I would hope so. Losing everything is the practice, isn’t it? Youth, good health, eternal life – these we know we are meant to lose. Ah but, let go? No. That’s a whole different matter. I’d rather die than let go and that has all the makings of a terrific TV drama. The sad thing is it’s my life drama. Dying is easy¹; letting go requires getting dirty.
A tough winter helps with letting go. So do two hooligan pups weighing in at 90 lbs apiece and loving the untrammelled joy of tearing through the dry bed garden. The results showed as the snow did its own letting go: a magnolia with top-kill, the Japanese maple looking gouged out and gnawed, the pebbles of the dry bed strewn hither and yon.
Determined to face this year’s disasters with equanimity, I dug deep beyond my typical tendency to overwhelm. This year would be different. I am, after all, a seasoned practitioner. So I sat in the Japanese garden by the upheaval of landscape material, stones, and cedar chips stuck to dollops of dog shit and cried. Crying is a normal function of a deep-felt embodied equanimity. Truly. In that moment of sensorily experiencing a vibrant mixture of soil, dirt, and poop, it is a statement of abject honesty which is the first part of equanimity.
The second is to start with what is at hand. Yes, even if it is dog poop. But if you’re really squeamish, do it first. Then pick up each rock, pebble, stone and wash off the debris of winter. Some things need a bit of help to let go of their accretions because they can’t quite do it for themselves. Sometimes we need to be the one driving that wedge between comfortably covered in useless material and frighteningly adrift in a cold wash of freedom.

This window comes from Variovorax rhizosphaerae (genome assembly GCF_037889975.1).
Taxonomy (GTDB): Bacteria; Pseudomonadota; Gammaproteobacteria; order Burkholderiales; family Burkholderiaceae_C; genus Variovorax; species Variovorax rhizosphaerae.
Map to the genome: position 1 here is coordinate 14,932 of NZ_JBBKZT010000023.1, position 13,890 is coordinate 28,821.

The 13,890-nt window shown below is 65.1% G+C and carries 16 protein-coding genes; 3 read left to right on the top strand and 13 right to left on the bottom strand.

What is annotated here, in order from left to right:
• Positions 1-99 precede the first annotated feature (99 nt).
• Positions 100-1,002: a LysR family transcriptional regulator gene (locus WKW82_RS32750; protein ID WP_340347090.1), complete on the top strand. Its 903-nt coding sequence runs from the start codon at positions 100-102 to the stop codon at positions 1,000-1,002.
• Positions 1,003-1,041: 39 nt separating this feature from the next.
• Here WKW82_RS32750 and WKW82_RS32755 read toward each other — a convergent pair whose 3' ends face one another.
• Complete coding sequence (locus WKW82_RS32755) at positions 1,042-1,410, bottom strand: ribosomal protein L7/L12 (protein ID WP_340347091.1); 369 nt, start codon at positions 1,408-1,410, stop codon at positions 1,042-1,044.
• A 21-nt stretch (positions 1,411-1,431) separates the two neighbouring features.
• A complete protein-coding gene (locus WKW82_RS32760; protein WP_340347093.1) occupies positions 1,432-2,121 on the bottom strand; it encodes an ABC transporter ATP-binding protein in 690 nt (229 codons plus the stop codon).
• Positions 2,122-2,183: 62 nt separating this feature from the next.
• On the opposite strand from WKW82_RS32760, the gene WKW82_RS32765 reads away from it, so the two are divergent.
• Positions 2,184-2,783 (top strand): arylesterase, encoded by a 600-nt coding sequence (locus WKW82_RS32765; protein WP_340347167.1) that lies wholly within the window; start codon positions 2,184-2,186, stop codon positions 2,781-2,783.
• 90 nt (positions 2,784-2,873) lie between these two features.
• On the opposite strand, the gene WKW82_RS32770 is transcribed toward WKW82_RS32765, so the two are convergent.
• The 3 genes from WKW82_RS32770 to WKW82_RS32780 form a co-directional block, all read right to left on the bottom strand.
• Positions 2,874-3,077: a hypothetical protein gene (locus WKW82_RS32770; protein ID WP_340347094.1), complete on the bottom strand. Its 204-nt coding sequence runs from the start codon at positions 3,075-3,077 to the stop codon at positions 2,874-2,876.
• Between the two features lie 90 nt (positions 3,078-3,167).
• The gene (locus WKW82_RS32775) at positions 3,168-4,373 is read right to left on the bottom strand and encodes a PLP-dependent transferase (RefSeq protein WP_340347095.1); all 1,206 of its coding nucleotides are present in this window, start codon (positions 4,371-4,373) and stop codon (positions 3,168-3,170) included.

And so I progressed from the Japanese garden to the walkway of the south garden.
Then onto the veggie and rose gardens where there was much more letting go to be done. It’s easier to let go of weeds but making the decision to tear out the vegetable boxes and all the paraphernalia that went with it was a bizarre series of discussions that eventually amounted to confronting my attachment to “being fair” to a pile of rotting wood. Pruning back the overgrown rose bushes drove the point home quite literally. There is no logic to attachment, only a misperception of what we think we’re nurturing.
In the end all the procrastinating, crying, and debating culminated in a rather nice new layout.
Yes, it’s been a tough winter. And we didn’t lose much but we let go of everything.
¹Ram Dass (2010). Dying is absolutely safe. Retrieved from http://www.ramdass.org/dying-is-absolutely-safe/